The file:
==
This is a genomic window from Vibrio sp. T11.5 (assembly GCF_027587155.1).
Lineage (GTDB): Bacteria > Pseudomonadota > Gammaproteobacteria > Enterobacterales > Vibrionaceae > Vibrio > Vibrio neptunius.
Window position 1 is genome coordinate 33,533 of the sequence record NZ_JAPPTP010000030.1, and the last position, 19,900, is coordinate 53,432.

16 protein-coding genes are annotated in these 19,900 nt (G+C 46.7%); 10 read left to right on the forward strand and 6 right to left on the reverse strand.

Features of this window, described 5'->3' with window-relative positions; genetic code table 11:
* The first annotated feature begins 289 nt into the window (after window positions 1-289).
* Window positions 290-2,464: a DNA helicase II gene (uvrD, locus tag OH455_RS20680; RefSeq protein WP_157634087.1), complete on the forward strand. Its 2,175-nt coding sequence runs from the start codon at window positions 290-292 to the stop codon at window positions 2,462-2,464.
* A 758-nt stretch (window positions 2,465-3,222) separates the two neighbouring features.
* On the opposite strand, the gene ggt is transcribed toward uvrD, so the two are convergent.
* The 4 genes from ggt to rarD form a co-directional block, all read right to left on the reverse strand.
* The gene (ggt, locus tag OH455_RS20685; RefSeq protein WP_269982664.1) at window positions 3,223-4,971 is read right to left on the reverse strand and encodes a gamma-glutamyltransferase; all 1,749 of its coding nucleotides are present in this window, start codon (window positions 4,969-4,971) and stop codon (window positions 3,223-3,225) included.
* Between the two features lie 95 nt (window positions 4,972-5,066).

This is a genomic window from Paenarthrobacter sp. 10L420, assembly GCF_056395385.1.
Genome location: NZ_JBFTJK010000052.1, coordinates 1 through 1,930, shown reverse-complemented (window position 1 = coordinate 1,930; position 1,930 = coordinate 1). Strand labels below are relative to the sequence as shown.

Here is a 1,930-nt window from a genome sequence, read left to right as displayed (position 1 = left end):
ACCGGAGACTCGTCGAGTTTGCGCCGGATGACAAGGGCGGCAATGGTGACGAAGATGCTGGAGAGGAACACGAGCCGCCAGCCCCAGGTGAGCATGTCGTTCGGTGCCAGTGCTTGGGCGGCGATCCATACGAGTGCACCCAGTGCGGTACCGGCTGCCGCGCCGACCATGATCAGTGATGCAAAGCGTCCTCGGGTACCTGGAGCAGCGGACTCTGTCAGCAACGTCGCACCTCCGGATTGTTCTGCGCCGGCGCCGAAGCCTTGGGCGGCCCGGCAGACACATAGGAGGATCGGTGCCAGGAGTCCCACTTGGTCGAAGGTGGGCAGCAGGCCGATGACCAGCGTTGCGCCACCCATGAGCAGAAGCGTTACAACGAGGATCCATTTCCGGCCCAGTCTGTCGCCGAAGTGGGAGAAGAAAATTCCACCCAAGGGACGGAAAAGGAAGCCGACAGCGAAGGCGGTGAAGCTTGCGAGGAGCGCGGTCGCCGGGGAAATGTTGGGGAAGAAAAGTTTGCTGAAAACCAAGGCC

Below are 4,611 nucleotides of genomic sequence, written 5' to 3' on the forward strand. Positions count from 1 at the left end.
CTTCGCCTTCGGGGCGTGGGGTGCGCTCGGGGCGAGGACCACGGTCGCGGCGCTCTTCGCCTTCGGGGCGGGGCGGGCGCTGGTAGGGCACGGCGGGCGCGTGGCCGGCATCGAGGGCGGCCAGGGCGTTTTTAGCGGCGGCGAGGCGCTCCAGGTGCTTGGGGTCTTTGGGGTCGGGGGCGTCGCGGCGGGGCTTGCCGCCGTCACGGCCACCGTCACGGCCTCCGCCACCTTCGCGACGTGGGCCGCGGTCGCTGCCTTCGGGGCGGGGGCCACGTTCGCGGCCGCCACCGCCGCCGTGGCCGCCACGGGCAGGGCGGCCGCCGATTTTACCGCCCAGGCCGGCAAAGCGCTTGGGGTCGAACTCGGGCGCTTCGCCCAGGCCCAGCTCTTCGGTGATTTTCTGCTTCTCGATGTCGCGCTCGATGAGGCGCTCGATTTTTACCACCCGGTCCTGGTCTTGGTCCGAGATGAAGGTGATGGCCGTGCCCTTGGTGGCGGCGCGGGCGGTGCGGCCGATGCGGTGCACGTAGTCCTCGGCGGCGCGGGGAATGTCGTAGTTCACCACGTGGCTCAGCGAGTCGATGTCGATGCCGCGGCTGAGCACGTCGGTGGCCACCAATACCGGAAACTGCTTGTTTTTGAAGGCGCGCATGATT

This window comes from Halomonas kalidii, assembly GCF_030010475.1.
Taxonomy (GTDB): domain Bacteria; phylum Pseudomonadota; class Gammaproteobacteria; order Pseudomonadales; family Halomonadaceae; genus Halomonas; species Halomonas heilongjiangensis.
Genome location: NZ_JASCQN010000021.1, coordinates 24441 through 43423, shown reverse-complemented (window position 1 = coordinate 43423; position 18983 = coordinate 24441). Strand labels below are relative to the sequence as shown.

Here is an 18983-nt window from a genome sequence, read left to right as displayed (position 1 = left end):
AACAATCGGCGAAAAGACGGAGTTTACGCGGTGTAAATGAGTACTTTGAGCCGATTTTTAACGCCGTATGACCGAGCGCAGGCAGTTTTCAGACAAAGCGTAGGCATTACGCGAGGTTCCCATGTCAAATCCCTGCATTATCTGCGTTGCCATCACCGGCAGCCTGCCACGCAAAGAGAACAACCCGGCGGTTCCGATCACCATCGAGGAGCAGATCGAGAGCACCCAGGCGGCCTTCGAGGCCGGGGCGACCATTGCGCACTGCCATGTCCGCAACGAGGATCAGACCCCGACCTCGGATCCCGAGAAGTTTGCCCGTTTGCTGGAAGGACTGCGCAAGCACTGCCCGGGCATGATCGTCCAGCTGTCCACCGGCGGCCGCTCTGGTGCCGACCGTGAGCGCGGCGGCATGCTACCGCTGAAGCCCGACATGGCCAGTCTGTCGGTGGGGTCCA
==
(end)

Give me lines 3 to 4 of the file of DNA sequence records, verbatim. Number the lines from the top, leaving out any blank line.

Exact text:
Window position 1 is genome coordinate 33,533 of the sequence record NZ_JAPPTP010000030.1, and the last position, 19,900, is coordinate 53,432.

16 protein-coding genes are annotated in these 19,900 nt (G+C 46.7%); 10 read left to right on the forward strand and 6 right to left on the reverse strand.